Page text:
My children got lost in books at the library and just hit the floor.

6. Make Christmas crafts.

LEGO nativity scene - baby Jesus, Joseph, Mary, grazing sheep, a donkey, a camel, and an angel

I asked my son to build a LEGO nativity scene. I gave him instructions from a website, but he came up with his own, as he did not have all the right bricks. Please note the angel on the barn. Also, the donkey, camel and two grazing sheep. I intentionally blurred the Holy Family because, well, they look a bit too modern – especially Joseph. But I did not want to buy the LEGO figures with their robes. I wanted my son to build his own and I think he did a fantastic job. Baby Jesus looked really cute.

Children trimming a craft Christmas tree

My children working on a Christmas tree craft at the library, after Story Time. We live in a small, tourist town, so often we are the only ones attending such programs. It’s a pity. The children’s librarian puts together such meaningful programs.

7. Take a nature walk and note object lessons. Update: the weather was rainy and cold. We stayed in and listened to Pandora’s Classical Christmas Station while working on Christmas crafts.

8. Take a family picture.

9. Bake cookies for neighbors. We bake several batches throughout the month.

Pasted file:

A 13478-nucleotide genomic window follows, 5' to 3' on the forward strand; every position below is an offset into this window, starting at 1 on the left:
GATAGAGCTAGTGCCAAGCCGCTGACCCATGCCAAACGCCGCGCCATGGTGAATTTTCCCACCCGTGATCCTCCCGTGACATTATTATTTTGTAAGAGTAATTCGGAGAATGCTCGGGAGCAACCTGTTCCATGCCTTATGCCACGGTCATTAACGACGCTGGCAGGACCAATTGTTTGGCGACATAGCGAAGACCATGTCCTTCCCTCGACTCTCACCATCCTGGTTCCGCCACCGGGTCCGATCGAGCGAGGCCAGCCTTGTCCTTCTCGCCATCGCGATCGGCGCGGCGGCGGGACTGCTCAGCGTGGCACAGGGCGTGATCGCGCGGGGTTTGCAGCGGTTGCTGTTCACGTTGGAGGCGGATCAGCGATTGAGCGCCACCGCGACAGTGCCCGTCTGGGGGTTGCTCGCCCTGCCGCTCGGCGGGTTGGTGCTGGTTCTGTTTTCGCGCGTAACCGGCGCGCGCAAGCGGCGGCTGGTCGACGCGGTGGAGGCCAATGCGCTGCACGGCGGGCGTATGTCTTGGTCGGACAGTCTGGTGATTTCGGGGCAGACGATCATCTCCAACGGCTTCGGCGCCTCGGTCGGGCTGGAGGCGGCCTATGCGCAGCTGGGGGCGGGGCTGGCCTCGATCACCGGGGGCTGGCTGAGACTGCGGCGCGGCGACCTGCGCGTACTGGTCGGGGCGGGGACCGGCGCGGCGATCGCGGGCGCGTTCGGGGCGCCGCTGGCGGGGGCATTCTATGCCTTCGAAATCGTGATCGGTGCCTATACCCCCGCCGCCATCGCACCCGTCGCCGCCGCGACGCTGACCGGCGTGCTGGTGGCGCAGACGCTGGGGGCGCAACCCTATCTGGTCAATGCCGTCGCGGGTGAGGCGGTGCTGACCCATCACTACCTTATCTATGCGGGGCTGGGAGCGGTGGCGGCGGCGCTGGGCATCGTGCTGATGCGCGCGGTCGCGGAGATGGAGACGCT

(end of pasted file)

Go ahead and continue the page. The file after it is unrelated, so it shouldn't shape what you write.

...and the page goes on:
10. Learn the 12 Days of Christmas song.

11. Point out the 12 Days of Christmas symbols in Pigeon Forge.

12. Make a gingerbread house.

13. Write Christmas cards.

14. Take a nature walk. If we have snow, make a snow man.

15. Bake cookies for neighbors. We bake several batches throughout the month.

16. Make Christmas crafts.

17. Attend a Christmas concert or watch one on TV/youtube. We attended the Sevier County Choral Society concert at the Presbyterian Church in Gatlinburg. I used to sing with this choir before we had children.

18. Bake cookies for ourselves.

19. Get more Christmas books from the library.

20. Make more Christmas crafts.

21. Take a nature walk and/or play in the snow.

22. Bake cookies for neighbors. We bake several batches throughout the month.

23. Start cooking for the big meal. Find ways to let the kids help.

24. Finish cooking while still letting them help.

Hope this gives you some ideas for your homeschool this December. Please leave me a comment below with your celebrations, activities and resources.